RAM Disk in Nagios XI

A large Nagios installation creates an enormous amount of disk activity. RAM Disk in Nagios XI can help cure this.

Here at Ibmi Media, as part of our Server Management Services, we regularly help our Customers to fix Nagios related issues

In this context, we shall look into how to free an enormous amount of disk activity, by adding RAM disks to the local filesystem.

More information about Nagios XI and RAM Disk?

Although enough CPU power on a Nagios server is important, a hardware limitation to a Nagios system is disk I/O.

If the hard disk cannot keep up with the constant traffic flow, a large number of CPUs are going to wait for the disk in order to write new information to the disk.

This can cause check latencies to soar even though the CPU usage appears within a safe range.

Sometimes using creative file mounts on separate partitions or purchasing extremely fast disks for servers help.

Now you shall learn how to use a RAM disk to boost performance on a Nagios XI server.

Utilizing RAM Disk in Nagios XI

Along with utilizing RAM Disk in Nagios XI let us focus on various aspects of its disk activity.

1. Key Files That Affect Disk I/O

Now let us look at some of the key files that create disk activity on a Nagios install.


This file contains all the "live" information on the monitoring environment. They update every 10-20 seconds (as specified in nagios.cfg) with all current status information.


This file stores all object configuration data for Nagios. It only updates upon a restart of the Nagios process.

/usr/local/nagios/var/host-perfdata & service-perfdata

These files may be in a different location for Core install. However, they function as an intermediary file for PNP’s NPCD daemon that processes performance data results. These files update about every 10-15 seconds.


This directory tree acts as a dropbox for all incoming check results. The disk activity is almost constant since both Nagios and NPCD continually creates result files.


These log-files are worth mentioning. Minimize all unnecessary logging, particularly with performance data processing.

We can minimize logging by editing: /usr/local/nagios/etc/pnp/npcd.cfg and /usr/local/nagios/etc/pnp/process_perfdata.cfg, and setting the log level to 0.

2. Automatic RAM Disk Installation

The easiest way to install RAM disk on the Nagios XI is to use install_ramdisk.sh script. We establish a terminal session to Nagios XI server as the root user and execute:

# cd /tmp
# wget https://assets.nagios.com/downloads/nagiosxi/scripts/install_ramdisk.sh
# chmod +x install_ramdisk.sh
# ./install_ramdisk.sh

The script will prompt for the size of the RAM Disk.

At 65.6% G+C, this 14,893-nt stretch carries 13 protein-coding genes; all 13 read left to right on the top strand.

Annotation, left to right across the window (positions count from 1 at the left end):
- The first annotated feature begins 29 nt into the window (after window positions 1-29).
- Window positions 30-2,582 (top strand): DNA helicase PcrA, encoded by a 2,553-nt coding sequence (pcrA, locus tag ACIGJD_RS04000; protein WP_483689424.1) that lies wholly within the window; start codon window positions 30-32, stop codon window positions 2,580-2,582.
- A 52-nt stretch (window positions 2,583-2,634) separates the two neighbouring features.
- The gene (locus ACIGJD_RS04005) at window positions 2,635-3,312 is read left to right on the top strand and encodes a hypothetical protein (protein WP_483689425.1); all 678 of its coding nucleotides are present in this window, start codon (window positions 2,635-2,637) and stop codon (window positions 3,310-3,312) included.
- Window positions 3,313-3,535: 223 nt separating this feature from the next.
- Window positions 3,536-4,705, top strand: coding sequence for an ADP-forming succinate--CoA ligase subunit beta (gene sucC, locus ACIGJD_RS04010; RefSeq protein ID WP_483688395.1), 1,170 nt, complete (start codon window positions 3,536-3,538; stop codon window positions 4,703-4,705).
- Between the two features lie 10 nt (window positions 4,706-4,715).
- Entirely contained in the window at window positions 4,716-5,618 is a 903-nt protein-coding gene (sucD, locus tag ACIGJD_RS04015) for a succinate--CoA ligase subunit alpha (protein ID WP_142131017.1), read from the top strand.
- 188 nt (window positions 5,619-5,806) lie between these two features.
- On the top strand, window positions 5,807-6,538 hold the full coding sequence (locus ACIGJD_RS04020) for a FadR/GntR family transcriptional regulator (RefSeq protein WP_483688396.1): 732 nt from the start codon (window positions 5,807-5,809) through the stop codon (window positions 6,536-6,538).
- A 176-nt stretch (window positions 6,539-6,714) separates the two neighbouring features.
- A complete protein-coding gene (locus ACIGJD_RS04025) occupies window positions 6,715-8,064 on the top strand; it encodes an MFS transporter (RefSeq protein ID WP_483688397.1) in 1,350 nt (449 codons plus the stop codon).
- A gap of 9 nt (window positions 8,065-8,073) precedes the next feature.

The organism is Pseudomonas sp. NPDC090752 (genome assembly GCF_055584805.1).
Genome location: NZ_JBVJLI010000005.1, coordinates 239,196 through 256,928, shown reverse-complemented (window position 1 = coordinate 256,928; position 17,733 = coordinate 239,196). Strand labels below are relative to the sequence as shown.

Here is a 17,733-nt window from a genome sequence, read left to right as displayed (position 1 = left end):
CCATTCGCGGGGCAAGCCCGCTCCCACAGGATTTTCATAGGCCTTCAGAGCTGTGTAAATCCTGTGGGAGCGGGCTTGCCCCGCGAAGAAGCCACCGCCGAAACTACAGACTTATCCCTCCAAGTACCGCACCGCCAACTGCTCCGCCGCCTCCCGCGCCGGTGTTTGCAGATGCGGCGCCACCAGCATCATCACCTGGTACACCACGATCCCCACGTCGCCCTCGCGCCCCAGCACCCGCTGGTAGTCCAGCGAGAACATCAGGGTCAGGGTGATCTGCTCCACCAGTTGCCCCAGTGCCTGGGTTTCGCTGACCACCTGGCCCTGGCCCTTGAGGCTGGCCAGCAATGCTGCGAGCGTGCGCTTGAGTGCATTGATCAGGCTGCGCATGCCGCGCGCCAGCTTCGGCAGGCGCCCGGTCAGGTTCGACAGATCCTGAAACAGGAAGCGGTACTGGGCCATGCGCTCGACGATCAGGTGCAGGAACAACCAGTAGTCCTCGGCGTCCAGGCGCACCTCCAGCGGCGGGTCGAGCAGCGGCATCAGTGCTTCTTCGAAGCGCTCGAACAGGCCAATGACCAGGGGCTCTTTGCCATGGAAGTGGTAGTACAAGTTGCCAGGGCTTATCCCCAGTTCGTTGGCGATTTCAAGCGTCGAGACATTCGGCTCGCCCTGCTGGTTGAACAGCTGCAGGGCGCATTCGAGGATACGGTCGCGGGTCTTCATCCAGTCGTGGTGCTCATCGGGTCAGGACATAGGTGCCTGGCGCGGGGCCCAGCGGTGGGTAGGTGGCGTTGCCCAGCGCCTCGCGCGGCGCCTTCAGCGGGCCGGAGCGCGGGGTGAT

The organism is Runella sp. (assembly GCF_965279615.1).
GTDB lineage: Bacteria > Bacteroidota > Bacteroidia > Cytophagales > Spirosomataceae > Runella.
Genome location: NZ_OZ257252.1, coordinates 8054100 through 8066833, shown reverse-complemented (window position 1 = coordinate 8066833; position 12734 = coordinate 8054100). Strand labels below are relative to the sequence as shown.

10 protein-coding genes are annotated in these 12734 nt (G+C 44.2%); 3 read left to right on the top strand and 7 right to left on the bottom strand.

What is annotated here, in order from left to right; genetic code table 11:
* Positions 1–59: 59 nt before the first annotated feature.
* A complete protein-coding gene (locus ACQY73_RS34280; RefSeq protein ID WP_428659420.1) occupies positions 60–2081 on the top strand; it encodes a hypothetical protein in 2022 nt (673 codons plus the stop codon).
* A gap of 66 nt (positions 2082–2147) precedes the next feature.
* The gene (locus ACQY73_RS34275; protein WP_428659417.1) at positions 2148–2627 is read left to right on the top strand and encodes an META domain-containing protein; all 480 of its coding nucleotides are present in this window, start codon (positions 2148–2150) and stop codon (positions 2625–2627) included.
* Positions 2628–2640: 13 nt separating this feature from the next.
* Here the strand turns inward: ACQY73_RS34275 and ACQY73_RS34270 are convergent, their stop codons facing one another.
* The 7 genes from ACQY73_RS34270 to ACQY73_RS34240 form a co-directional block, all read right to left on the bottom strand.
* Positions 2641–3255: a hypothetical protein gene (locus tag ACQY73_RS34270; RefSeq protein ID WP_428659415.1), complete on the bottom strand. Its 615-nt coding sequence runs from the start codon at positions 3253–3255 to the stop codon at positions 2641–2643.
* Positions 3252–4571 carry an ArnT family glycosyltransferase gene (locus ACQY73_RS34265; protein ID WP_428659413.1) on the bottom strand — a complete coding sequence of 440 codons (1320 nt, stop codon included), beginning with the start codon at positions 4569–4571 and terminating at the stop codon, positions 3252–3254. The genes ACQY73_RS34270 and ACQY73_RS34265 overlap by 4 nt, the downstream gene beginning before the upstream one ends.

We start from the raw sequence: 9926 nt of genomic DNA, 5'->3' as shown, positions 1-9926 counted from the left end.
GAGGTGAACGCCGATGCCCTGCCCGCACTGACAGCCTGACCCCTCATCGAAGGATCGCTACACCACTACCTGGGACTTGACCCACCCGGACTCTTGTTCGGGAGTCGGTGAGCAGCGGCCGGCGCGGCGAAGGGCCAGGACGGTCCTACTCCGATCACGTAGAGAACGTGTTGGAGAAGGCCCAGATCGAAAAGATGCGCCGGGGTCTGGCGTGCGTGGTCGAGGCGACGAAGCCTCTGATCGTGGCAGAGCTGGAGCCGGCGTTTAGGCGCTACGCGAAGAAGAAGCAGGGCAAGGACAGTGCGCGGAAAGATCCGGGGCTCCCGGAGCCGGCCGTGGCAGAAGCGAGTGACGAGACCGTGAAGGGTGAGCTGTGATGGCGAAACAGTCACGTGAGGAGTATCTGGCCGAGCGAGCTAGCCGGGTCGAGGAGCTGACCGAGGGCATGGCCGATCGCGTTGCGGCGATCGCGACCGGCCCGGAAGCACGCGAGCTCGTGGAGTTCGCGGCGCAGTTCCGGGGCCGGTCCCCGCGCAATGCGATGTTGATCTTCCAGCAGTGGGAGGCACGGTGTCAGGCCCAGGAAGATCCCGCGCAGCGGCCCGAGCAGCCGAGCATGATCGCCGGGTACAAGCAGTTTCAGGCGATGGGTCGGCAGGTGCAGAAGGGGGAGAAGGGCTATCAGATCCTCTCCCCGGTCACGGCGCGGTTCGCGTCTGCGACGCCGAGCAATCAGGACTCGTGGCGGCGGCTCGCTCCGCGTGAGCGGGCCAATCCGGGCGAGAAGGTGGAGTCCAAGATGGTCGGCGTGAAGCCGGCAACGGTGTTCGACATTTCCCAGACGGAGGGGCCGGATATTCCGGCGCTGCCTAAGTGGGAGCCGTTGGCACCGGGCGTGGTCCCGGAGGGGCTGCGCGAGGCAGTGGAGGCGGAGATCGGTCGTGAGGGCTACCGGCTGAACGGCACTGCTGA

The install_ramdisk.sh script works for the following operating systems:

Red Hat Enterprise Linux (RHEL), CentOS, Oracle Linux

◦ 6.x 32-bit and 64-bit

◦ 7.x 64-bit


◦ 8.x 32-bit and 64-bit

◦ 9.x 32-bit and 64-bit


◦ All active Long Term Support (TLS)

◦ 32-bit and 64-bit

If we have an older distribution, we need to follow the manual install instructions. The same is valid when we have a "non-standard" Nagios XI instance or if we want to set up the RAM disk in a "non-default" location.

3. Manual RAM Disk Installation

This should only be followed if using the install_ramdisk.sh script is not possible.

Initially, we need to determine the size of the RAM disk. We can determine the recommended size of the RAM disk based on the total number and hosts and services that we are monitoring.

Total Number of Hosts + Services              RAM Disk Size

Less than 1000                                                  100 MB

1000 to 5000                                                      300 MB

More than 5000                                                500 MB

It is always a good idea to use a higher number than the “recommended size” in order to give some leeway and allow for growth.

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INIT or SYSTEMD and RAM Disk in Nagios XI

The method we use to implement RAM disk is different on different OS versions due to how services are controlled in the back-end.

Let us look in detail at the steps depending on our OS version.

Each method requires us to establish a terminal session to the Nagios XI server as a root user to complete these steps.


a) Create a RAM Disk Directory

We execute these commands to create the base directory:

# mkdir /var/nagiosramdisk/
# chown -R nagios.nagios /var/nagiosramdisk

b) Editing INIT Files

The /etc/init.d/nagios script should have the following few lines added to it (around line 69):

if test -f /etc/sysconfig/nagios; then

. /etc/sysconfig/nagios

If these lines are missing, we add them to the top of the /etc/init.d/nagios file below the comments.

Then we create a file called nagios in the /etc/sysconfig/ directory and set permissions:

# mkdir -p /etc/sysconfig
# cd /etc/sysconfig/
# touch nagios